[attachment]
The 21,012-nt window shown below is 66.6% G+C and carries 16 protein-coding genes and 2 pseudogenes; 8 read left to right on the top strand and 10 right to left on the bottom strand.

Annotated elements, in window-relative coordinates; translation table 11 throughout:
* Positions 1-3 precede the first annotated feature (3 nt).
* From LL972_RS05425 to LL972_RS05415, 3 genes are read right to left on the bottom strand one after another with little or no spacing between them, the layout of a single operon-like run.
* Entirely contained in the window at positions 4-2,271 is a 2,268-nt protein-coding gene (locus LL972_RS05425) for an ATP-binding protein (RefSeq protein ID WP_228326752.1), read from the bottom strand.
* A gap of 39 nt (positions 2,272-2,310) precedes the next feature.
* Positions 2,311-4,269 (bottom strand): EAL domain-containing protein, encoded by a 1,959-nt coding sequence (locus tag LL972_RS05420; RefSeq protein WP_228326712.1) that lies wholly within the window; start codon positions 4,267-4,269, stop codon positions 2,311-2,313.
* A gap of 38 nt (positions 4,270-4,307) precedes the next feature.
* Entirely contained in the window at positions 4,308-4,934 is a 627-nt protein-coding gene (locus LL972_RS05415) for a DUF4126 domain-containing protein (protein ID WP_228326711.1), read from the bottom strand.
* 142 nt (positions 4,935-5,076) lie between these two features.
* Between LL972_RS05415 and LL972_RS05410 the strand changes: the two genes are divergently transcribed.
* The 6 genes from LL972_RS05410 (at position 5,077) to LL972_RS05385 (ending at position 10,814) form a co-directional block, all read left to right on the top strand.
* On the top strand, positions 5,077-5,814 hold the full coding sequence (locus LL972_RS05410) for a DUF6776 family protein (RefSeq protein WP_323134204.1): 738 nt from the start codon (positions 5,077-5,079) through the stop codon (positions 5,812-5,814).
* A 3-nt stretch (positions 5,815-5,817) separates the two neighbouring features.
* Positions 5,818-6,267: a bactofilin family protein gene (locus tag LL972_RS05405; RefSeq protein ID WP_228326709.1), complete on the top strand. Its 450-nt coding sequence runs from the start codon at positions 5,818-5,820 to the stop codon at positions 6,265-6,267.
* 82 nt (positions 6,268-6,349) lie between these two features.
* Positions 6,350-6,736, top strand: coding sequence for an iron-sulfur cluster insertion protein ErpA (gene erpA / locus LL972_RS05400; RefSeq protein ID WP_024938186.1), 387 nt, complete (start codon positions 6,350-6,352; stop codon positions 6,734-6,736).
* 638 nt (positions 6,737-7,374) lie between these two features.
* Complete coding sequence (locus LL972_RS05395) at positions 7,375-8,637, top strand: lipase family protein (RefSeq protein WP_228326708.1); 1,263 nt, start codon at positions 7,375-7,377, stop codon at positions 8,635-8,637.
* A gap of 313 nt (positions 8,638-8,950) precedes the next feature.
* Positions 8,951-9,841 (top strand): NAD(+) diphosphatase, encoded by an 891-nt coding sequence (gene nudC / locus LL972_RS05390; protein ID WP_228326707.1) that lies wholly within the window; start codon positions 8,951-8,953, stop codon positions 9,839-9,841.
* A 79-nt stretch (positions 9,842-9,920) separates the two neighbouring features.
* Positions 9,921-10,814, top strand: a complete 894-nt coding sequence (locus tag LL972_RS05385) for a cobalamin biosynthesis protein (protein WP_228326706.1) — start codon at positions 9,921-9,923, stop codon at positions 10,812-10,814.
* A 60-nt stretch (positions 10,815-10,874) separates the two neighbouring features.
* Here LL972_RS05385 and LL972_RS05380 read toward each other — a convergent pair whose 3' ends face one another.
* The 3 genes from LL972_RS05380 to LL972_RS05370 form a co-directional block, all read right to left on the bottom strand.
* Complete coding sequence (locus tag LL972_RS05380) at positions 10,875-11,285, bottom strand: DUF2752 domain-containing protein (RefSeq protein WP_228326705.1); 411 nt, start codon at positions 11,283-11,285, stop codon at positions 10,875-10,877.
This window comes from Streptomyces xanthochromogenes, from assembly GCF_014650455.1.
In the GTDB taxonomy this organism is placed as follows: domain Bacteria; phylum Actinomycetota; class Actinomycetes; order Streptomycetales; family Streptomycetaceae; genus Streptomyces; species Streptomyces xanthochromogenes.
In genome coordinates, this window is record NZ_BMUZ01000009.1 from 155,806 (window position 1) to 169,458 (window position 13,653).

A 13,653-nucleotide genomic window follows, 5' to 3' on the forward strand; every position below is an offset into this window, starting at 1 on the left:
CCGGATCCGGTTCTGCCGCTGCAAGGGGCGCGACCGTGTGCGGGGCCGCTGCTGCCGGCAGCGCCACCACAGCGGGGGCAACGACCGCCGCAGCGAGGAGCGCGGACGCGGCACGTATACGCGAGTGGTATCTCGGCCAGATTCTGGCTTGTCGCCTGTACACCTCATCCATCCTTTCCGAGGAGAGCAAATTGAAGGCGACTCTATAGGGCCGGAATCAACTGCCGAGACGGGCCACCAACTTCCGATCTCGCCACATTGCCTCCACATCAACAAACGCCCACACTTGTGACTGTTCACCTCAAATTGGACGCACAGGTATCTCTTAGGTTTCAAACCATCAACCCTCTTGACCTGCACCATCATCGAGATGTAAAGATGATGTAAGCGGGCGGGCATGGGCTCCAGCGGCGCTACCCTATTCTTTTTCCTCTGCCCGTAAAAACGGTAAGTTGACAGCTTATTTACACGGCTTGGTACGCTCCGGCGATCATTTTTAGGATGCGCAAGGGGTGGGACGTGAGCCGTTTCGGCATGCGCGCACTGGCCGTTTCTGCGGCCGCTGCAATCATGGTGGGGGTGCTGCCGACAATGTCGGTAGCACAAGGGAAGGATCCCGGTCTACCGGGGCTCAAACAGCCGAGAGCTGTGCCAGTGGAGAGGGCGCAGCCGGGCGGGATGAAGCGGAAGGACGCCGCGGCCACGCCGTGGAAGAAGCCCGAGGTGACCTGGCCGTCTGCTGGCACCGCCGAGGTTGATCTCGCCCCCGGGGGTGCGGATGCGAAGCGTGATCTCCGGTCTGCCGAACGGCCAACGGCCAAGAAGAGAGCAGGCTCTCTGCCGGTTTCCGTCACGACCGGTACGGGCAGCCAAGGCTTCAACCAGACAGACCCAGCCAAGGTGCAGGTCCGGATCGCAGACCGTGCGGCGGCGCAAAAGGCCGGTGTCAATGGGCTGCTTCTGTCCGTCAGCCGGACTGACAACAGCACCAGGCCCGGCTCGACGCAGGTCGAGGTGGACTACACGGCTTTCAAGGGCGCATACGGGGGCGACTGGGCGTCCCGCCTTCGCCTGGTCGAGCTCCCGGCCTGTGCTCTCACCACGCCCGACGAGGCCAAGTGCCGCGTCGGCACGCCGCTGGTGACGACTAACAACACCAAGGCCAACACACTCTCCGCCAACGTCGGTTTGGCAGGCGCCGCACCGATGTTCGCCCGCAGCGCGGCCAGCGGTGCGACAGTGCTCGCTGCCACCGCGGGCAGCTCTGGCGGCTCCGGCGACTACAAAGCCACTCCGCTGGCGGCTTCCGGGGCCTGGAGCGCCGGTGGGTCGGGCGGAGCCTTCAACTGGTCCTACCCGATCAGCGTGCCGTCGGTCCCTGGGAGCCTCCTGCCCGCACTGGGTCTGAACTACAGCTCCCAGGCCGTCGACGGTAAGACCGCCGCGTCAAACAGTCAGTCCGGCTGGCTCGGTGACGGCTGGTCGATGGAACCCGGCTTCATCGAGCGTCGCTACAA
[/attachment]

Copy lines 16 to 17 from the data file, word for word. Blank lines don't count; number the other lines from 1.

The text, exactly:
* 82 nt (positions 6,268-6,349) lie between these two features.
* Positions 6,350-6,736, top strand: coding sequence for an iron-sulfur cluster insertion protein ErpA (gene erpA / locus LL972_RS05400; RefSeq protein ID WP_024938186.1), 387 nt, complete (start codon positions 6,350-6,352; stop codon positions 6,734-6,736).